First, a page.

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'Stay Safe Mama' saves mothers and their newborns

19 December 2019

Aisha, 27-year-old, was forced to flee her village in Hodeida four months ago. Now she lives in a shack located in the coastal area of Abyan in south Yemen. Aisha shares the shack with her brother and sister in law who also fled the violence in Hodeida seven months ago.

“I got married when I was 15 years old and now I have five children. During the last pregnancy I suffered a lot. Our house was very close to the bombing and we had shrapnel inside our house in many occasions.  I was in constant fear for myself, my kids, husband and the baby inside me. From the worries I also developed anemia and low blood pressure. When the fighting intensified, my husband and I decided to leave and join my brother. It was a big risk we had to take while being pregnant but there was no other choice," tells Aisha. 

A programme to save mothers lives

In August 2018, with the contributions from Kingdom of Saudi Arabia and United Arab Emirates, UNFPA launched the 'Stay Safe Mama' project to improve access to live-saving reproductive health services for women of childbearing age across nine governorates in Yemen. 

Through the project, 300 health health facilities are being scaled up and maternity units equipped with reproductive health kits, medicines and essential supplies. Maternity units are supported with skilled health workers from obstetric gynecologists to midwives. In addition, midwives at the community level will be supported to set-up home-based clinics. These will play a critical role in helping pregnant women in remote areas who lack the means to reach the nearest hospital with the care and support they need during pregnancy and childbirth.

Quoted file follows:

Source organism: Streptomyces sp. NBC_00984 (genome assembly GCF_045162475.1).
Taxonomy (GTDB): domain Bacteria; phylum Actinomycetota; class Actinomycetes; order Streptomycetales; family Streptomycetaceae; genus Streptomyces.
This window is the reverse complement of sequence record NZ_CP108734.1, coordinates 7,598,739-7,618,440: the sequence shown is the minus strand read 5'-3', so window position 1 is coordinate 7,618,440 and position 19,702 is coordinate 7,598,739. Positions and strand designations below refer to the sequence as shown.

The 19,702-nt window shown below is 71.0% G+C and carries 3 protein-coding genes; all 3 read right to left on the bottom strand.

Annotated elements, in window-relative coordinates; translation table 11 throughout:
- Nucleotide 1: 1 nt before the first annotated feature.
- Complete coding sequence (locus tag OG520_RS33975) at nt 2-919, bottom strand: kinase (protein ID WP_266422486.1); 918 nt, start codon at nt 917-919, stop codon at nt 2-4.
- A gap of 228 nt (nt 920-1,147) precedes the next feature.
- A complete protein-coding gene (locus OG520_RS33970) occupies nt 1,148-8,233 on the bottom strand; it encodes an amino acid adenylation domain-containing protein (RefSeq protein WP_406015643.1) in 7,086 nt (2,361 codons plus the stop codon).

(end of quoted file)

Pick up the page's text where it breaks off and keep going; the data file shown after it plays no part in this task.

In a country with one of the highest maternal mortality ratios in the Arab region, the ‘Stay Safe Mama’ project will play a vital role in reducing maternal deaths and related illness among mothers and their newborns.

 

A safe birth for Aisha 

 

Aisha's sister-in-law had a safe birth at a reproductive health centre established under the 'Stay Safe Mama' project. Seeing Aisha's worry about her delivery she advised Aisha to visit the centre. 

"The care I received at the centre was beyond what I expected," Aisha tells UNFPA.  

"I had regular check ups, and when it was time to give birth, I was not worried anymore. I gave birth to a healthy baby girl," she adds. 

Even though we live in this shack, I am happy that we made the right choice to give birth here," says Aisha